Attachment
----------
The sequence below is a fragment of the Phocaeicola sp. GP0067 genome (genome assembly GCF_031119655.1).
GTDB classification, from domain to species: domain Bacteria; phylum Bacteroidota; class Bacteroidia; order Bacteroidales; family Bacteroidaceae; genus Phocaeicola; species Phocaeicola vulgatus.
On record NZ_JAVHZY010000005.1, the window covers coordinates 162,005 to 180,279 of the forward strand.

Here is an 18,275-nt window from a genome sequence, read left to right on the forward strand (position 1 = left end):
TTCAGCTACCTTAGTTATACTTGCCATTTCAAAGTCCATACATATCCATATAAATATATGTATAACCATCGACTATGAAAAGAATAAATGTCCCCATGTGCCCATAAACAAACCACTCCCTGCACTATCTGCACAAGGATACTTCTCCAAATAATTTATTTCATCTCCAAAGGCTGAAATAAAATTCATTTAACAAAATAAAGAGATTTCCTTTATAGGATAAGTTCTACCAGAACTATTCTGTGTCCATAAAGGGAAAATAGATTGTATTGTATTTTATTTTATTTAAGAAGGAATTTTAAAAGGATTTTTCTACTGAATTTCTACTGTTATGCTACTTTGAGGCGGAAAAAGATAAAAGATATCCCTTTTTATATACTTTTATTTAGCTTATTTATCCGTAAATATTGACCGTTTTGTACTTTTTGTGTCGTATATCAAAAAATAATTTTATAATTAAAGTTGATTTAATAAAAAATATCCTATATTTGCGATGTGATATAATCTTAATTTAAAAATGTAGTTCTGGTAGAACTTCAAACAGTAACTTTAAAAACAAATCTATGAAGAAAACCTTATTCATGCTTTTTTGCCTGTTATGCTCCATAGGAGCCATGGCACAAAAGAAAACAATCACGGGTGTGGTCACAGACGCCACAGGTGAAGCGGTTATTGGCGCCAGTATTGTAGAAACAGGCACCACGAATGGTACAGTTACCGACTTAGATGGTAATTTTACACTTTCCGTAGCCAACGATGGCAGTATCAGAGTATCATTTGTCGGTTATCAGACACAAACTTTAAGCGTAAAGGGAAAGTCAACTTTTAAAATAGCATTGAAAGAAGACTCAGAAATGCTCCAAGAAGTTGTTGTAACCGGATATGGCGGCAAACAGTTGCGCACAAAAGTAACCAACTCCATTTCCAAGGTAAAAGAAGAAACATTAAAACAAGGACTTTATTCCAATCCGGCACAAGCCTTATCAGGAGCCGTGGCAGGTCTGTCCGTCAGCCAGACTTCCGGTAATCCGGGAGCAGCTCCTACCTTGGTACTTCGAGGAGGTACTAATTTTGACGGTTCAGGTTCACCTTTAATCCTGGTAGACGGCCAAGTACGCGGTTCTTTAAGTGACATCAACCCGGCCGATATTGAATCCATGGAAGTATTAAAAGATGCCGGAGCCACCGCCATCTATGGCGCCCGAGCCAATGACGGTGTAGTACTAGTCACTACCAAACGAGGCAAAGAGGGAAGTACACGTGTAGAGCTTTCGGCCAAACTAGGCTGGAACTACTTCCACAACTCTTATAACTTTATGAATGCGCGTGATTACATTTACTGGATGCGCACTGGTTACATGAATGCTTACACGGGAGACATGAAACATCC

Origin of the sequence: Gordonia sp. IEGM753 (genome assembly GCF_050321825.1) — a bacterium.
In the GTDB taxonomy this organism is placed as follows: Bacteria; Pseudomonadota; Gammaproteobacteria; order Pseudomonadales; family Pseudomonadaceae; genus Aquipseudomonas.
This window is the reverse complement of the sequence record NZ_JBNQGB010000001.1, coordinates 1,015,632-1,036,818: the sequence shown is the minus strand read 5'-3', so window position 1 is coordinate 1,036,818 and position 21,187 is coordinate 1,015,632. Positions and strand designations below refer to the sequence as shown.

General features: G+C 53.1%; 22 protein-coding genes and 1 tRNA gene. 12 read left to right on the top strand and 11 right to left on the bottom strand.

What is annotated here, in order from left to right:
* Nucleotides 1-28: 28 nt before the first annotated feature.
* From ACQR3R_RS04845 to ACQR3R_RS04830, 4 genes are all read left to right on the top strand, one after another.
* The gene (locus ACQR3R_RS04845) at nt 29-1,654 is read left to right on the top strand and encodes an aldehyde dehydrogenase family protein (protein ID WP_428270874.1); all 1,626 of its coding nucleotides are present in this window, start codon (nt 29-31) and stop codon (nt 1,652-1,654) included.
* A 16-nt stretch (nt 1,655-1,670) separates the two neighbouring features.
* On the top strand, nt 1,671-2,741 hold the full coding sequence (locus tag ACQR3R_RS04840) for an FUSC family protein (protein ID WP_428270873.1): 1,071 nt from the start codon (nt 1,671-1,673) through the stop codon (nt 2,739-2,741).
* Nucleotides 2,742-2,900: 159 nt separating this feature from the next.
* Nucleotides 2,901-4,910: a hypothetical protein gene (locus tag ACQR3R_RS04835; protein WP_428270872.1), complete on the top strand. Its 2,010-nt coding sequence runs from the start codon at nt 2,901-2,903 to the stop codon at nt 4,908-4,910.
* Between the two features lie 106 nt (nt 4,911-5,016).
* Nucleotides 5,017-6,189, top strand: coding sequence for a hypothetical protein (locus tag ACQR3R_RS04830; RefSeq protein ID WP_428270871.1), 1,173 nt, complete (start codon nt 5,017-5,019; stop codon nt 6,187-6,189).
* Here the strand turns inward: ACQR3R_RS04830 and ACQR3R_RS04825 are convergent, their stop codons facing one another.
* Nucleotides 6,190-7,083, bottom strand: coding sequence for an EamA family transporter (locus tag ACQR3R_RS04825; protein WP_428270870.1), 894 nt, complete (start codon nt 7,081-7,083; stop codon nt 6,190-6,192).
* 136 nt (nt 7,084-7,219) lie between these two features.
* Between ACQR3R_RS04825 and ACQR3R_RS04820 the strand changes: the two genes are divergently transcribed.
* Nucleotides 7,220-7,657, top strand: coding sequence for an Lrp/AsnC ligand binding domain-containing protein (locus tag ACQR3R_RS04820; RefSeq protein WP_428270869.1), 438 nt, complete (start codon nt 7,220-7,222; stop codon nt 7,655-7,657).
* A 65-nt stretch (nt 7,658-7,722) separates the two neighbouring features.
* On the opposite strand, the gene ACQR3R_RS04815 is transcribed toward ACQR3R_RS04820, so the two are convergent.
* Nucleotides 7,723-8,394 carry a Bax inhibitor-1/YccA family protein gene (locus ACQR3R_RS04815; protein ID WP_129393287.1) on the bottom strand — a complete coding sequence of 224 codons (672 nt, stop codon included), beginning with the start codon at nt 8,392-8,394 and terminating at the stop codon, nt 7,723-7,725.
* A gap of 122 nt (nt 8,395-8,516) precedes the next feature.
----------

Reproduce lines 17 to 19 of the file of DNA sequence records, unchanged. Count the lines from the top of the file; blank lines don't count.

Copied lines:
* Nucleotides 2,901-4,910: a hypothetical protein gene (locus tag ACQR3R_RS04835; protein WP_428270872.1), complete on the top strand. Its 2,010-nt coding sequence runs from the start codon at nt 2,901-2,903 to the stop codon at nt 4,908-4,910.
* Between the two features lie 106 nt (nt 4,911-5,016).
* Nucleotides 5,017-6,189, top strand: coding sequence for a hypothetical protein (locus tag ACQR3R_RS04830; RefSeq protein ID WP_428270871.1), 1,173 nt, complete (start codon nt 5,017-5,019; stop codon nt 6,187-6,189).